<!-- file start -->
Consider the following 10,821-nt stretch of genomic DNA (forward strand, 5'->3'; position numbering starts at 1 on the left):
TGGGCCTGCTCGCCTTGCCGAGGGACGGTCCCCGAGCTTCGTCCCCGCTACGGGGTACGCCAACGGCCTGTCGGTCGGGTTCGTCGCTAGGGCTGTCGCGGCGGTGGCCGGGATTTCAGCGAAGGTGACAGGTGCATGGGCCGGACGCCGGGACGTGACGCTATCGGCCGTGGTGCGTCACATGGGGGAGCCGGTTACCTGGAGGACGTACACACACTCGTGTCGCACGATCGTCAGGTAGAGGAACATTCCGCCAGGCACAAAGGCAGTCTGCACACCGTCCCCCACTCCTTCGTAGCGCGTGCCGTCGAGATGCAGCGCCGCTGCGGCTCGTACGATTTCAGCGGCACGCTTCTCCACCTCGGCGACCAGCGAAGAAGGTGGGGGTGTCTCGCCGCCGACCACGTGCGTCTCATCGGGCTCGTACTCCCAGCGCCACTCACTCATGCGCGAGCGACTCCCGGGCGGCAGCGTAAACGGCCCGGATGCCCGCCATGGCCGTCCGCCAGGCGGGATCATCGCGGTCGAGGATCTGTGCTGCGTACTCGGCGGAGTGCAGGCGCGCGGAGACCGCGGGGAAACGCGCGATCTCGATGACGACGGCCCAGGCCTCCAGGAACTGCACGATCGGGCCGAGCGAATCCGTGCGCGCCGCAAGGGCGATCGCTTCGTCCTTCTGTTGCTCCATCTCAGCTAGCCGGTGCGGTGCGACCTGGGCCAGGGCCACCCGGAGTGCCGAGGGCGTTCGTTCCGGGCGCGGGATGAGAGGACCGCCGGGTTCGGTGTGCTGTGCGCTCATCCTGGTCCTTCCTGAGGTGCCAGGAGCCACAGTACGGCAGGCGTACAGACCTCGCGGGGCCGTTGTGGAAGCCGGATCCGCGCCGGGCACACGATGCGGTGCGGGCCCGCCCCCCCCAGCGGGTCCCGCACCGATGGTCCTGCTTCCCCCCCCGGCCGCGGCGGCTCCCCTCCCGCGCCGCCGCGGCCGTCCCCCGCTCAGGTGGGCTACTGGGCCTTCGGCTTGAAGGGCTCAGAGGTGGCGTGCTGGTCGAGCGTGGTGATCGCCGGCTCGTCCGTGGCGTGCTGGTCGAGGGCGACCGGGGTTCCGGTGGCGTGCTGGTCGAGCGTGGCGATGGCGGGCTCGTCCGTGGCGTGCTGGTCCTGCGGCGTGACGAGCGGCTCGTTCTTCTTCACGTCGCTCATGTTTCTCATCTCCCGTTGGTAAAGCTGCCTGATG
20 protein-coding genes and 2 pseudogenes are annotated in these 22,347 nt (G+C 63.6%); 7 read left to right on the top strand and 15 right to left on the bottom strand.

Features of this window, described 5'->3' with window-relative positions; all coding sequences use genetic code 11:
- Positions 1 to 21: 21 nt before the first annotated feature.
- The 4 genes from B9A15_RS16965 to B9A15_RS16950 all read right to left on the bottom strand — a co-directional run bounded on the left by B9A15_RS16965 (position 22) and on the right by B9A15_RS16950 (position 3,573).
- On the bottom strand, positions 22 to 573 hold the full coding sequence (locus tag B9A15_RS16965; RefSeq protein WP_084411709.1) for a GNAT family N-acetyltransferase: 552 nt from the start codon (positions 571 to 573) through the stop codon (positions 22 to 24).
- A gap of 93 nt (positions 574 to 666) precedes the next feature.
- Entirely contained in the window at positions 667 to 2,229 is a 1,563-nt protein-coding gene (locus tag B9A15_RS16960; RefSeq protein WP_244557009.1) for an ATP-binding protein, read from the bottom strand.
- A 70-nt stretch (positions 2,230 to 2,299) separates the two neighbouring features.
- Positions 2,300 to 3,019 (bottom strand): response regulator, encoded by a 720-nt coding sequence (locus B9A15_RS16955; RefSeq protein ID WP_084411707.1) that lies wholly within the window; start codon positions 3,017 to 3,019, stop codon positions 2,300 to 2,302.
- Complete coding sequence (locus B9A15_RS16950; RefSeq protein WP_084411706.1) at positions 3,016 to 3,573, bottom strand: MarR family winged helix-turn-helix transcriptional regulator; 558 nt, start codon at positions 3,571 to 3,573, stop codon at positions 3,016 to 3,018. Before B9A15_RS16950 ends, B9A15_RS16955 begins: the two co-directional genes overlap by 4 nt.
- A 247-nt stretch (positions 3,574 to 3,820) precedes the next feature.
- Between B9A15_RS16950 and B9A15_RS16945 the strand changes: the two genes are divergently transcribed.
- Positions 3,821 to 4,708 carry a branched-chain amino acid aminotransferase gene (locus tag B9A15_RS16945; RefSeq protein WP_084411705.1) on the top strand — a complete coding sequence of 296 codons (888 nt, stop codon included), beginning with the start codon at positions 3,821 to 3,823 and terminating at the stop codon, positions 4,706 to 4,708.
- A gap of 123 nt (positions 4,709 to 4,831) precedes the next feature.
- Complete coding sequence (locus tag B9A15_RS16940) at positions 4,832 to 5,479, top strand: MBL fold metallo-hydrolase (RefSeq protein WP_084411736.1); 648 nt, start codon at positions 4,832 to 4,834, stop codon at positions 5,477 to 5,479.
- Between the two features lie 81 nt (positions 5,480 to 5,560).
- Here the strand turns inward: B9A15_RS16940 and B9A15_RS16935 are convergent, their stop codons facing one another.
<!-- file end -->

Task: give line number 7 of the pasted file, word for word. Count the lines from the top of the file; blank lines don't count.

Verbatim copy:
- On the bottom strand, positions 22 to 573 hold the full coding sequence (locus tag B9A15_RS16965; RefSeq protein WP_084411709.1) for a GNAT family N-acetyltransferase: 552 nt from the start codon (positions 571 to 573) through the stop codon (positions 22 to 24).